Waterfall Creek, near Wadella Falls
2010 Aquatic Ecosystem Condition Report
- Permanently wet, saline stream with slow-flowing riffle habitats present in both autumn and spring.
- Sparse macroinvertebrate community with no rare or sensitive species.
- Obvious signs of gross nutrient enrichment.
- Riparian vegetation limited to introduced grasses and weeds.
About the location
Waterfall Creek is a small stream in Eyre Peninsula that rises east of Yallunda Flat and flows in an easterly direction before discharging into Mine Creek. The major land uses are cropping and grazing (sheep and cattle), with some areas of native vegetation present in the upper reaches.
The monitoring site was located in the lower reaches of the creek off Wadella Falls Road, about 10 kilometres north-west of Tumby Bay.
Eyre Peninsula NRM Regional Summary 2010
The creek was given a Poor rating because the site sampled showed evidence of major changes in ecosystem structure and moderate changes to the way the ecosystem functions. There was considerable evidence of human disturbance, including nutrient enrichment, fine sediment deposition and a lack of vegetative cover in the riparian zone.
A sparse community of about 16 species of macroinvertebrates was collected from the slow-flowing creek, 5–9 metres wide and up to 30 centimetres deep, in autumn and spring 2010. The community was dominated by species tolerant to high salinity and poor water quality such as amphipods (Austrochiltonia), hypogastrurid springtails, chironomids (Procladius, Tanytarsus and Chironomus) and small snails (including Coxiella). It also included small numbers of isopods, beetles, mosquitoes, soldierflies, waterbugs and odonates. No sensitive or rare species were found and no flow-dependent species were collected, despite the presence of small areas of riffles in both autumn and spring.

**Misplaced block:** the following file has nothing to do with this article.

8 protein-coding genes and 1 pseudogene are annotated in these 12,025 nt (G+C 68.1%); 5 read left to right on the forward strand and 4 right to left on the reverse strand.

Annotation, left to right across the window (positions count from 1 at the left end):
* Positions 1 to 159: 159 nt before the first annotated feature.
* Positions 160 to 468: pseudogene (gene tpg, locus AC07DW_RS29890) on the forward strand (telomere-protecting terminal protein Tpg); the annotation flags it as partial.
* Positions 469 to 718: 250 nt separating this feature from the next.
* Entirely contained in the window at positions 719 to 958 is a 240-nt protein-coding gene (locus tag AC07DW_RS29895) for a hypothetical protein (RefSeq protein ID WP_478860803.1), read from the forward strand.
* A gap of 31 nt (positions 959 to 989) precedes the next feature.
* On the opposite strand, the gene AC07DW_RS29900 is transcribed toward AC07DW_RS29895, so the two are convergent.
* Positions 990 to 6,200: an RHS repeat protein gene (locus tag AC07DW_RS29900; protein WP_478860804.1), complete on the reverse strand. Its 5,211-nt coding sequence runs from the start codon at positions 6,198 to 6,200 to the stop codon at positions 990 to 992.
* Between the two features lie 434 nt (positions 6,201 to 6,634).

The water was saline (salinity of 10,584 mg/L in autumn and 7,889 mg/L in spring), moderately well oxygenated (42–47% saturation), slightly turbid and coloured, with moderate to high concentrations of nutrients such as nitrogen (0.68–1.34 mg/L) and phosphorus (0.03–0.11 mg/L).
The sediments were dominated by detritus but also included silt, clay, algae and boulders; samples taken from below the surface were sulfidic and black in some places, which indicates that too much organic matter had entered the creek in the past. A moderately thick deposit of 1–5 centimetres of silt was recorded in the creekbed in spring.
Filamentous algae (Cladophora) covered more than 10% of the channel and over 35% of the site was covered by aquatic plants such as a stonewort (Chara) growing in the water and a sedge (Baumea) and rush (Juncus) growing on the water’s edge and banks.
The riparian zone consisted of introduced grasses, thistles and sedges, with a few gum trees also present. The surrounding vegetation at the site was cropping land and grazed grassland.
Special environmental features
Pressures and management responses
|Livestock have direct access at the site and upstream in the catchment, causing sediment erosion and adding excessive nutrients (which leads to habitat disturbance, algal growth and aquatic weeds).||
The Eyre Peninsula NRM Board promotes managing land to improve water quality. This includes incentives for:
|Limited natural riparian vegetation at the site and upstream in the catchment, providing minimal buffer protection from catchment landuses (reducing habitat quality).|
|Saline groundwater inflow (reducing ecological integrity)||The Eyre Peninsula NRM Board promotes the revegetation of recharge areas known to contribute to dryland salinity and encourages the adoption of perennial pastures as an alternative to annual cropping in these areas.|
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